Have you ever seen a dog with a human face? Well, meet Tonik, who is up for adoption after he was rescued from a kill shelter by people who were fascinated with his appearance.
You just might think the photo of this dog is fake, or from photoshop, but it’s real.
Although the web is nirvana for strange looking animals, this time, all the attention will hopefully do some good: Tonik is in need of a new home.
The two-year-old dog is a poodle/Shih Tzu mix currently living in Mishawaka, Ind., and was brought to an animal welfare agency out of a kill shelter in Kentucky. His portrait, snapped by professional pet photographer Renny Mills first surfaced on Tumblr and went viral after a post on Buzzfeed.
Tonik’s Petfinder adoption page describes the wise-looking pup as “a very sweet boy” who is great with other dogs but could be overwhelmed by young children.
But how, exactly, did Tonik’s face get so … human-like? Well, it’s true that humans and dogs do share some genes: our two species likely have a common ancestor dating back to the Cretaceous era. And it’s also true that Shih Tzus have been bred for their flat faces (many Shih Tzus have trouble breathing because of this). But Tonik’s humanoid visage has much less to do with canine physiology than it does with human psychology.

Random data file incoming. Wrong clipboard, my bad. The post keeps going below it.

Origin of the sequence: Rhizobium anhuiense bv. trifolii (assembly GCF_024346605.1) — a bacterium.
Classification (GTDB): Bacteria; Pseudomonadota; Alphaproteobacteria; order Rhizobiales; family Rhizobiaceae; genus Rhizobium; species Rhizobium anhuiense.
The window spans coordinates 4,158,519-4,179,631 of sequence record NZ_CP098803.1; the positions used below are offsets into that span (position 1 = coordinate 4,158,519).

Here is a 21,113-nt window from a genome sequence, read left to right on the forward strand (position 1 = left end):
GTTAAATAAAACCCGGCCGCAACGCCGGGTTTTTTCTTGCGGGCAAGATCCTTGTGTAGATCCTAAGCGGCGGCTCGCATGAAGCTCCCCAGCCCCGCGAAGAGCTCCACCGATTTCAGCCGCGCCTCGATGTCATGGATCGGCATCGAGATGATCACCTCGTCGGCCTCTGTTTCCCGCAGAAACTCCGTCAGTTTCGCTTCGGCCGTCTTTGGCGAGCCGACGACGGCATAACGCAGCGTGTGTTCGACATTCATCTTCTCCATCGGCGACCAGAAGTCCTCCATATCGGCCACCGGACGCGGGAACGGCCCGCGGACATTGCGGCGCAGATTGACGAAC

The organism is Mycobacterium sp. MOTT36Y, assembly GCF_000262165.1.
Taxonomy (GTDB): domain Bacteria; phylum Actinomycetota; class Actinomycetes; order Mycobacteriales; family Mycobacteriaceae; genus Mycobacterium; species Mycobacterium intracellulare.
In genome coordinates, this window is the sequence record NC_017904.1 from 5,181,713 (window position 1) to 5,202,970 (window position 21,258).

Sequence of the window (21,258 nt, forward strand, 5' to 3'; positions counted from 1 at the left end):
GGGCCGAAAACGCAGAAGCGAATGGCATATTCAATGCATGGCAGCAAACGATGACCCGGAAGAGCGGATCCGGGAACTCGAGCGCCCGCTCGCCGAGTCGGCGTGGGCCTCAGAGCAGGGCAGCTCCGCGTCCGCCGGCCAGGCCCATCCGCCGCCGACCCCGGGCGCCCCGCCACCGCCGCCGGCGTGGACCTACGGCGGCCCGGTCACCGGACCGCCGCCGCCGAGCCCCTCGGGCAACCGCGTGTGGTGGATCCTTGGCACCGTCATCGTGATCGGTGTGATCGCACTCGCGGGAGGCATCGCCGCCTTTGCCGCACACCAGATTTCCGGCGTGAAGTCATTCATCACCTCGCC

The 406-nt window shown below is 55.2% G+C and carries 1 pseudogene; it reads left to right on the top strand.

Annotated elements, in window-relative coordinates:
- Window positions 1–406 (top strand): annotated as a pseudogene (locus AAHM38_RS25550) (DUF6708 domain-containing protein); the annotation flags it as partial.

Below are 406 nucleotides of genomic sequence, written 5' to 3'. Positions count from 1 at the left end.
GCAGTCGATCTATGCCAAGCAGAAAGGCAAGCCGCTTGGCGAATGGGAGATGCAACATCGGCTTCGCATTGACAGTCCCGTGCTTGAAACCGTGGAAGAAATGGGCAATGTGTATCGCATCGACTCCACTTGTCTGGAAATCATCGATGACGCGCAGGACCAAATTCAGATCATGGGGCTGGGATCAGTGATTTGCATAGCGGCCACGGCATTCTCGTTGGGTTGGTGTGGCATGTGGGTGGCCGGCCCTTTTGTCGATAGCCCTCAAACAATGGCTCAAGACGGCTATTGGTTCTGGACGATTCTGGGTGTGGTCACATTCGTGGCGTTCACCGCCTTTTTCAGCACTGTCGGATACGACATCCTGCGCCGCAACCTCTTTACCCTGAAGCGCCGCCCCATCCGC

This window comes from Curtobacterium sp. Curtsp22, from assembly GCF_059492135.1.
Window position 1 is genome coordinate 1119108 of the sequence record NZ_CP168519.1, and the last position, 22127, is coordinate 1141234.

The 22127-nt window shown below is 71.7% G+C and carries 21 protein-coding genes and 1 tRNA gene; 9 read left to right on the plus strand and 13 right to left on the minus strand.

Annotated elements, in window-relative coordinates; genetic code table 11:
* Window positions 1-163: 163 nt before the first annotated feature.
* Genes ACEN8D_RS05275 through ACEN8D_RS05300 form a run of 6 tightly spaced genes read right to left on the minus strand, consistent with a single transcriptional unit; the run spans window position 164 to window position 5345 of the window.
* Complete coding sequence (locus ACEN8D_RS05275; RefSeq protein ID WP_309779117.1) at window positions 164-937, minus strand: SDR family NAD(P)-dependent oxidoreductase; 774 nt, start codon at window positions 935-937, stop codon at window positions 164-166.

Anthropomorphism, the tendency to ascribe human traits to animals and objects, was first described by the traveling Greek poet Xenophanes of Colophon, according to the Christian Science Monitor.
Xenophanes, who lived in the 5th and 6th century BC, criticized the polytheism of his contemporaries, noting that Ethiopians described their gods as snub-nosed and black, while the Thracians described theirs as blue-eyed and red-haired. If horses and oxen could draw pictures, Xenophanes scoffed, they would draw deities that resemble horses and oxen.
It’s totally horrible that any animals — whether they have human faces or not — have to die because nobody wants them.
Between 5 million to 7 million cats, dogs, and other pets enter animal shelters nationwide each year, and approximately 3 million to 4 million of them are euthanized, according to the ASPCA.
We all hope this dog finds a new home.